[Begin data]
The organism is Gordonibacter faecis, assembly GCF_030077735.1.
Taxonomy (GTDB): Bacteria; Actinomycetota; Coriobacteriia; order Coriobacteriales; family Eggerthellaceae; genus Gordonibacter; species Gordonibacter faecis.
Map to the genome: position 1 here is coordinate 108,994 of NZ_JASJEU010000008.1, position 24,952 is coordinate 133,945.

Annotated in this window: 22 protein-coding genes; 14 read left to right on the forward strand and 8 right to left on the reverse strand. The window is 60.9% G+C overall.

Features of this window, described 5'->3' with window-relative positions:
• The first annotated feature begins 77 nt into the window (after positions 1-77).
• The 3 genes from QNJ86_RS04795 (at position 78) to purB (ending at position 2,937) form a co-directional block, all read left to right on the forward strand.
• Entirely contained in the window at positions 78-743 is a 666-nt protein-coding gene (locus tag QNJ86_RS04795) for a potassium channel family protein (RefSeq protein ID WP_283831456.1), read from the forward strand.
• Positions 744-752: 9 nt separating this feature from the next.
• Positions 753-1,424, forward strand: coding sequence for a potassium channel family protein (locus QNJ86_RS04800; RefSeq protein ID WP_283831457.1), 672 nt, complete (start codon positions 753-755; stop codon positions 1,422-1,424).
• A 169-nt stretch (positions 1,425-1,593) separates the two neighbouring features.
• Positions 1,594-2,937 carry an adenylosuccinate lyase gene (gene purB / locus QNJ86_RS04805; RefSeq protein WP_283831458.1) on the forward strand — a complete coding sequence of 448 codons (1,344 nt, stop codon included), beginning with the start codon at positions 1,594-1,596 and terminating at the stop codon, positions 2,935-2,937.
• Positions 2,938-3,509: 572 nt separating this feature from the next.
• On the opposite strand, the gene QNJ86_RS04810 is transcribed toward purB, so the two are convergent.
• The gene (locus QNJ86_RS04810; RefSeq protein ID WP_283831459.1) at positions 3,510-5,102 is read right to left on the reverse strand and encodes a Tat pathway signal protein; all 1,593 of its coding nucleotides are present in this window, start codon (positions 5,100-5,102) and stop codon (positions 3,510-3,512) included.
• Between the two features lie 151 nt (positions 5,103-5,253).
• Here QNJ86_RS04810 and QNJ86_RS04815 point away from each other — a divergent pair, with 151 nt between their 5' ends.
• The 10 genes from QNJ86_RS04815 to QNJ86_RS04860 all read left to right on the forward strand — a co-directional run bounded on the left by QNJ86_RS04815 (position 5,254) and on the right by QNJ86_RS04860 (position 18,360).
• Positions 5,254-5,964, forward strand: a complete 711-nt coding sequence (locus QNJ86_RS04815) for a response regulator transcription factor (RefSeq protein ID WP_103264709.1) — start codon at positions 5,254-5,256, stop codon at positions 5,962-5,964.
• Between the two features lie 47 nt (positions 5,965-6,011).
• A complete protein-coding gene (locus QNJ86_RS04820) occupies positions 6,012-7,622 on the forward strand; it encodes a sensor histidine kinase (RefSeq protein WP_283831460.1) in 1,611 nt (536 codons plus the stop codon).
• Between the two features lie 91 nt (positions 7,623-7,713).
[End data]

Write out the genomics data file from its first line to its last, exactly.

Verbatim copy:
The organism is Gordonibacter faecis, assembly GCF_030077735.1.
Taxonomy (GTDB): Bacteria; Actinomycetota; Coriobacteriia; order Coriobacteriales; family Eggerthellaceae; genus Gordonibacter; species Gordonibacter faecis.
Map to the genome: position 1 here is coordinate 108,994 of NZ_JASJEU010000008.1, position 24,952 is coordinate 133,945.

Annotated in this window: 22 protein-coding genes; 14 read left to right on the forward strand and 8 right to left on the reverse strand. The window is 60.9% G+C overall.

Features of this window, described 5'->3' with window-relative positions:
• The first annotated feature begins 77 nt into the window (after positions 1-77).
• The 3 genes from QNJ86_RS04795 (at position 78) to purB (ending at position 2,937) form a co-directional block, all read left to right on the forward strand.
• Entirely contained in the window at positions 78-743 is a 666-nt protein-coding gene (locus tag QNJ86_RS04795) for a potassium channel family protein (RefSeq protein ID WP_283831456.1), read from the forward strand.
• Positions 744-752: 9 nt separating this feature from the next.
• Positions 753-1,424, forward strand: coding sequence for a potassium channel family protein (locus QNJ86_RS04800; RefSeq protein ID WP_283831457.1), 672 nt, complete (start codon positions 753-755; stop codon positions 1,422-1,424).
• A 169-nt stretch (positions 1,425-1,593) separates the two neighbouring features.
• Positions 1,594-2,937 carry an adenylosuccinate lyase gene (gene purB / locus QNJ86_RS04805; RefSeq protein WP_283831458.1) on the forward strand — a complete coding sequence of 448 codons (1,344 nt, stop codon included), beginning with the start codon at positions 1,594-1,596 and terminating at the stop codon, positions 2,935-2,937.
• Positions 2,938-3,509: 572 nt separating this feature from the next.
• On the opposite strand, the gene QNJ86_RS04810 is transcribed toward purB, so the two are convergent.
• The gene (locus QNJ86_RS04810; RefSeq protein ID WP_283831459.1) at positions 3,510-5,102 is read right to left on the reverse strand and encodes a Tat pathway signal protein; all 1,593 of its coding nucleotides are present in this window, start codon (positions 5,100-5,102) and stop codon (positions 3,510-3,512) included.
• Between the two features lie 151 nt (positions 5,103-5,253).
• Here QNJ86_RS04810 and QNJ86_RS04815 point away from each other — a divergent pair, with 151 nt between their 5' ends.
• The 10 genes from QNJ86_RS04815 to QNJ86_RS04860 all read left to right on the forward strand — a co-directional run bounded on the left by QNJ86_RS04815 (position 5,254) and on the right by QNJ86_RS04860 (position 18,360).
• Positions 5,254-5,964, forward strand: a complete 711-nt coding sequence (locus QNJ86_RS04815) for a response regulator transcription factor (RefSeq protein ID WP_103264709.1) — start codon at positions 5,254-5,256, stop codon at positions 5,962-5,964.
• Between the two features lie 47 nt (positions 5,965-6,011).
• A complete protein-coding gene (locus QNJ86_RS04820) occupies positions 6,012-7,622 on the forward strand; it encodes a sensor histidine kinase (RefSeq protein WP_283831460.1) in 1,611 nt (536 codons plus the stop codon).
• Between the two features lie 91 nt (positions 7,623-7,713).